When doing these activities, be sure to talk together about why things belong in a certain group. By incorporating language while handling objects, children are able to describe the rationale of why the objects belong together for multisensory learning.

"Instant math recall" is the ability to do basic math functions quickly, without resorting to finger counting or paper and pencil. This is an acquired skill that leads young students to correctly solve simple math problems in their head. Here are some simple activities to boost instant math recall training at home.

Use a pair of dice:

Simply roll one die and have your child tell you the correct number of dots on the top surface. Turn it into a game! Congratulate her when she identifies the numbers correctly. Gradually add a time limit of about three seconds. This will encourage her to determine quickly the correct number value, and not count the dots one-by-one. When she is very familiar with the numbers on one die, introduce the second die.

Have her add the numbers on the pair of dice for a total. Start off by rolling the dice several times until only lower numbers appear. Disregard rolls that result in larger numbers. Have her give you the total (sum) for these low number rolls. Gradually build up to the higher number combinations.

Use a similar process to practice instant math recall subtraction. Have him subtract the lower value die from the higher value die, and tell you the difference (remainder).  Once again, start off by rolling the dice several time until only low combinations appear. Gradually build up to the higher number combinations.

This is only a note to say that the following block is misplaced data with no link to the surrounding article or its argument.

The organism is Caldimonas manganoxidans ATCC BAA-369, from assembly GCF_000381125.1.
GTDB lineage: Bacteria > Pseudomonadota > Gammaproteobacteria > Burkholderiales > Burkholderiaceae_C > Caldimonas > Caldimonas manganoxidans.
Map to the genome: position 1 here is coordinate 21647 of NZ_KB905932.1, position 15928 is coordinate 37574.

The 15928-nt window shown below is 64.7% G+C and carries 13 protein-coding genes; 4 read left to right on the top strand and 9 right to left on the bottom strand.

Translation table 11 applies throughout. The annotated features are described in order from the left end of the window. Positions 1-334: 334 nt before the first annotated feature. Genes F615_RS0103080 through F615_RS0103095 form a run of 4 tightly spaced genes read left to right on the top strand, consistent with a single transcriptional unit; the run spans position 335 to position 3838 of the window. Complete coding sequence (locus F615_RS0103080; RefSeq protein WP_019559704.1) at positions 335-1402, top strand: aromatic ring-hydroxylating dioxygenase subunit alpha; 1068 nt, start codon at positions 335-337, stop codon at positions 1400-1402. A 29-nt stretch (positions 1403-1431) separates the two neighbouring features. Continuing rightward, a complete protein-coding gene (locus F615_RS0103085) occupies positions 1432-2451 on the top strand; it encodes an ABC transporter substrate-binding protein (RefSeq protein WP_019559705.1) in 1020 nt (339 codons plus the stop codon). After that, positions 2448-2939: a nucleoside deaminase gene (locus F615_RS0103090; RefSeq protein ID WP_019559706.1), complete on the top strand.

As your child gets older, introduce a third die, and add all three together. Subtraction can be simplified by just subtracting the value of the lowest die from the higher of the two remaining dies.

Use a deck of playing cards:

Remove cards until you have only lower “number cards” (two-six). Let ace cards represent the number one. Deal your child two random card and ask him for the total. Set a reasonable time. Gradually move up to higher numbered cards. Eventually, deal three cards to add together.

To practice subtraction, deal him two random cards and ask him to subtract the lower number from the higher number. Eventually, deal three cards and have him subtract the lowest number from the higher of the two remaining cards.

Training with playing cards also reinforce the recognition of the number symbol (9) with the number value (nine diamonds).

Children love to play games! If you play these instant math recall games often, your child should have no difficulty solving basic addition and subtraction problems in his head.


> Improve Math Skills With a Deck of Cards

> An Easy Game To Help Kids Practice Math Skills

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Teachers know that much time and energy is focused on making sure a student reaches and stays at grade level for his academic benchmarks. Yet all good teachers know that supporting and challenging an above-level child is equally as important!

Here are ways that parents can help support a child who has already achieved or surpassed grade level requirements:

If your child is a gifted reader:

  • Enhance this skill by helping him identify areas of interest. Then collect books, children’s magazines, etc., that are at his appropriate reading level. You can borrow these from your public library, school library, or from friends with older children.
  • Encourage him to read both fiction and nonfiction stories about the same subject. For example, borrow books regarding the actual discovery of dinosaurs, then mix with some fictional dinosaur stories. With your help, encourage him to compare and contrast the similarities and differences.